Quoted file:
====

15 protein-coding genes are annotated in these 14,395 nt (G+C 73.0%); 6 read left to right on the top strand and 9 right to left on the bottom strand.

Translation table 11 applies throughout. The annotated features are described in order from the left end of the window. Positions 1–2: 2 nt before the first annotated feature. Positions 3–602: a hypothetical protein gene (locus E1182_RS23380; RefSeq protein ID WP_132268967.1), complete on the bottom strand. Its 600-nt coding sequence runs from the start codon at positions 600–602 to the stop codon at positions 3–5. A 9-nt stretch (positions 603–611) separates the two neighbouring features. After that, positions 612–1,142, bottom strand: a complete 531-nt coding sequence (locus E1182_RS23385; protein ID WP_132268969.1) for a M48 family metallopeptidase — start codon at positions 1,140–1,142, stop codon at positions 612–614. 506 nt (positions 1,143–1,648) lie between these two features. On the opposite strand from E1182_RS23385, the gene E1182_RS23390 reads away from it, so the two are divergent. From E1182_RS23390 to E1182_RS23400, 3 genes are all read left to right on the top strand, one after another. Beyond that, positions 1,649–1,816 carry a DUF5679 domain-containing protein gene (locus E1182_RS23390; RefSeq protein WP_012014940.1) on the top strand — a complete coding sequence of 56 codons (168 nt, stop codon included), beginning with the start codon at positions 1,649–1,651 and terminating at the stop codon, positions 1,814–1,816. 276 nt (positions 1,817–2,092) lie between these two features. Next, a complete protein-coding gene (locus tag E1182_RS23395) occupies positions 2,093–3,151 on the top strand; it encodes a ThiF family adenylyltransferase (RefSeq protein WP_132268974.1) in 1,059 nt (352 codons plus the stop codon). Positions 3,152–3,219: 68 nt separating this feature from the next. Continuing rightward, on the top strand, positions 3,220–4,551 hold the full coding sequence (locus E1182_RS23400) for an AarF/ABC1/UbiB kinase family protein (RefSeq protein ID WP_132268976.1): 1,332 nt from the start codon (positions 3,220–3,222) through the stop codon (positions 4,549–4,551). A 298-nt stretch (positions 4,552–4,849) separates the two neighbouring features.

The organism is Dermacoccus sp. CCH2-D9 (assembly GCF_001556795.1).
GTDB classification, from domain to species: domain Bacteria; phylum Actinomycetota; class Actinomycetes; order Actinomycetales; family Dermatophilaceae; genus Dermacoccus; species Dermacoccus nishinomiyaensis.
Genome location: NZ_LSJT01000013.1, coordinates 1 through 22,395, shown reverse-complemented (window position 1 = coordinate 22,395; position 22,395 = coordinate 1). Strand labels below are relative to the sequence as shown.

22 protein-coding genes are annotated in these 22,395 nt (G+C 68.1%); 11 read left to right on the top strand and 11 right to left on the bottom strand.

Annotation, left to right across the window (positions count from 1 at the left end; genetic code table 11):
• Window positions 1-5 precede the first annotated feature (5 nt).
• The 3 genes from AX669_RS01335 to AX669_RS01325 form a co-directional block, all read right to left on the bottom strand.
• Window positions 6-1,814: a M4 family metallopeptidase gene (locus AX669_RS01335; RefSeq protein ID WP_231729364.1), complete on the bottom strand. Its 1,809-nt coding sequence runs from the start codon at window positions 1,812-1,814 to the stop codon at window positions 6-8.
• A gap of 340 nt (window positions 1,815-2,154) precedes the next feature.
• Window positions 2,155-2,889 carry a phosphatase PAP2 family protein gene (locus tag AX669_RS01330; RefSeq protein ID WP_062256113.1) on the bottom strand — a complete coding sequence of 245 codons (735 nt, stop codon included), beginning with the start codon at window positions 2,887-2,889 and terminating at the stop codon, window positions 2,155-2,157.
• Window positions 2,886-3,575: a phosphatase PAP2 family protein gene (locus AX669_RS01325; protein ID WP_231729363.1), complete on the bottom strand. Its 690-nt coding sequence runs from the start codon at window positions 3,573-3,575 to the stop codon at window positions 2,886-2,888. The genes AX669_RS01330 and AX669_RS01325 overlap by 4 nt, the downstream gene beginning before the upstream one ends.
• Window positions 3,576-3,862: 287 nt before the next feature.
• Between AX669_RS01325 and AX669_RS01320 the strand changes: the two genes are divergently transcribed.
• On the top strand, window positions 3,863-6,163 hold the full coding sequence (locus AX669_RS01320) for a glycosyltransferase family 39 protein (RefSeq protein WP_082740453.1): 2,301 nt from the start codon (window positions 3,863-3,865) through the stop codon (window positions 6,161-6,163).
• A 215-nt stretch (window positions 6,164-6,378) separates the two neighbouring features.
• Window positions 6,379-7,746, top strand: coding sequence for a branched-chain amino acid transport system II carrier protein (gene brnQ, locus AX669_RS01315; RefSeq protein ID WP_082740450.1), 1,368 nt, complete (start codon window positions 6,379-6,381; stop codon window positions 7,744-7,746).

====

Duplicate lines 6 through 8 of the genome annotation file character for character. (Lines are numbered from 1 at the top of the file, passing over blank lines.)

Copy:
22 protein-coding genes are annotated in these 22,395 nt (G+C 68.1%); 11 read left to right on the top strand and 11 right to left on the bottom strand.

Annotation, left to right across the window (positions count from 1 at the left end; genetic code table 11):
• Window positions 1-5 precede the first annotated feature (5 nt).